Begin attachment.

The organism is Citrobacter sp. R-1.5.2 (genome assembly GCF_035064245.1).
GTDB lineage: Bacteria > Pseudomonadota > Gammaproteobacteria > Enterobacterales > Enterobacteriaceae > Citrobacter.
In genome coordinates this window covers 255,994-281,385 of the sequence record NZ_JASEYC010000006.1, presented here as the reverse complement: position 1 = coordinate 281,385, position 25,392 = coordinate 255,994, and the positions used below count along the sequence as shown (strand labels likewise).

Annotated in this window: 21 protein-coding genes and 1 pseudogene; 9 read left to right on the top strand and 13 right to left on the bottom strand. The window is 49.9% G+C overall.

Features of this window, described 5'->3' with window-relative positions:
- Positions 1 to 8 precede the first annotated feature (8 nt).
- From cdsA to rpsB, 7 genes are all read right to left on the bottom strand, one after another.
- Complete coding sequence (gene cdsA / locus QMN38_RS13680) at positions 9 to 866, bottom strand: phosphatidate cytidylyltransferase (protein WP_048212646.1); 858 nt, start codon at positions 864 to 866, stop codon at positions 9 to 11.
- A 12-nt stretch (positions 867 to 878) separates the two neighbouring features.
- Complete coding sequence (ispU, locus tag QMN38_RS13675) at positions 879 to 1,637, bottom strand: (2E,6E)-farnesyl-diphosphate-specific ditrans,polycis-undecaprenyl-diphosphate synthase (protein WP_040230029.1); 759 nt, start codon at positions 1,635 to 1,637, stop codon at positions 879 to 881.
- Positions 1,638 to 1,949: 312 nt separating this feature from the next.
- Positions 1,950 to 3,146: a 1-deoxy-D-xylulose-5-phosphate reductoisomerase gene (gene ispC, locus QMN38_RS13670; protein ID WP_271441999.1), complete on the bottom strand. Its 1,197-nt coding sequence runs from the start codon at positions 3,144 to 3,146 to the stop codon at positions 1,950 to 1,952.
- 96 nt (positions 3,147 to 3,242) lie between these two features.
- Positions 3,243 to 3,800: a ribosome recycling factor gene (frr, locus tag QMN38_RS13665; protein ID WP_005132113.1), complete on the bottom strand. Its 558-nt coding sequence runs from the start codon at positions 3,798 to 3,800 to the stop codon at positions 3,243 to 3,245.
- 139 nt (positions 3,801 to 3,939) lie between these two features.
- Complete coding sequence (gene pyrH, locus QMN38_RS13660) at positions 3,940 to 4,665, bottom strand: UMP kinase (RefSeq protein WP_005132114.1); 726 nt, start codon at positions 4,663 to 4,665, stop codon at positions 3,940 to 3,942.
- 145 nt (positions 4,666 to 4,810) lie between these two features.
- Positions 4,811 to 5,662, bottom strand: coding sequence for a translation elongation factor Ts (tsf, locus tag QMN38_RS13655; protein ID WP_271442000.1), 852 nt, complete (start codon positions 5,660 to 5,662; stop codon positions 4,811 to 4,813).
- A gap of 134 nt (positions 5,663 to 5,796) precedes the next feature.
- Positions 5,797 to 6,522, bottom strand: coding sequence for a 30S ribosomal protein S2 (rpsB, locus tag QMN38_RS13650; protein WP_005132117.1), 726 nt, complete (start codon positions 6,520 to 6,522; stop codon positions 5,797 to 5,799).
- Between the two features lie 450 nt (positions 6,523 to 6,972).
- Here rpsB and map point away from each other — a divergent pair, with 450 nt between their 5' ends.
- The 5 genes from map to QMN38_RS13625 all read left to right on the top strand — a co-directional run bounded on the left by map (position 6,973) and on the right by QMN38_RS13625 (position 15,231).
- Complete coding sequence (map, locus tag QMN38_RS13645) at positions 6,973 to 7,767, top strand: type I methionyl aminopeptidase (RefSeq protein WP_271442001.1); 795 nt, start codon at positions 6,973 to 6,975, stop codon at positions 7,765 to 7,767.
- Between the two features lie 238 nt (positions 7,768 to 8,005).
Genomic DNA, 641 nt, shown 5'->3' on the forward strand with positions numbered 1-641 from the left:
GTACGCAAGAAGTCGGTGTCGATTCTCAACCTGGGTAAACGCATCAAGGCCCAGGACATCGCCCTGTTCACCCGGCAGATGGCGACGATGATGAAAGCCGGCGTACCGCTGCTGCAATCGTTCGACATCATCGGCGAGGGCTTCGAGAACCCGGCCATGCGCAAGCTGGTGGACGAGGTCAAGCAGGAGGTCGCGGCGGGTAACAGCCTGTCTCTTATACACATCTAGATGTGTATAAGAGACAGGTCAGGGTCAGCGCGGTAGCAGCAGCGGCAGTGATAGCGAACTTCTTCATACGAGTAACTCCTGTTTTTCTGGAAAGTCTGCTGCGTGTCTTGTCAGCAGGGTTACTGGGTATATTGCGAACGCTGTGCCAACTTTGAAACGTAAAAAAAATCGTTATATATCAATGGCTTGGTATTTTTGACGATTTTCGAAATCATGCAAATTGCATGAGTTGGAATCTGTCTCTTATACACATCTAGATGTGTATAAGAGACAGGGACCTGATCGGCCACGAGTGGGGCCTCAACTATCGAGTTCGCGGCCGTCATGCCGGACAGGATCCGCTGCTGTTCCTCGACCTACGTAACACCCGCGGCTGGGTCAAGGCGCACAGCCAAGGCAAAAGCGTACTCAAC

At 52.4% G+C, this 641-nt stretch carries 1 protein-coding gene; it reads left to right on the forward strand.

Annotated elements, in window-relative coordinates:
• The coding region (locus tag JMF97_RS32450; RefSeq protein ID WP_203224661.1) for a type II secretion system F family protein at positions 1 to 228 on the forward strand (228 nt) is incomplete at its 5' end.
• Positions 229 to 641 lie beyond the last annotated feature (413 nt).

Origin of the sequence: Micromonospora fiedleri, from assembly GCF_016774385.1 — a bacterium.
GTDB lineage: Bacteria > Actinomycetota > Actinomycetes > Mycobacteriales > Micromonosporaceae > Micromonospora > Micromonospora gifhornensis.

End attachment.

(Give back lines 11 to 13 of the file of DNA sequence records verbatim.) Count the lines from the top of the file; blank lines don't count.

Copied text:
- Positions 1,638 to 1,949: 312 nt separating this feature from the next.
- Positions 1,950 to 3,146: a 1-deoxy-D-xylulose-5-phosphate reductoisomerase gene (gene ispC, locus QMN38_RS13670; protein ID WP_271441999.1), complete on the bottom strand. Its 1,197-nt coding sequence runs from the start codon at positions 3,144 to 3,146 to the stop codon at positions 1,950 to 1,952.
- 96 nt (positions 3,147 to 3,242) lie between these two features.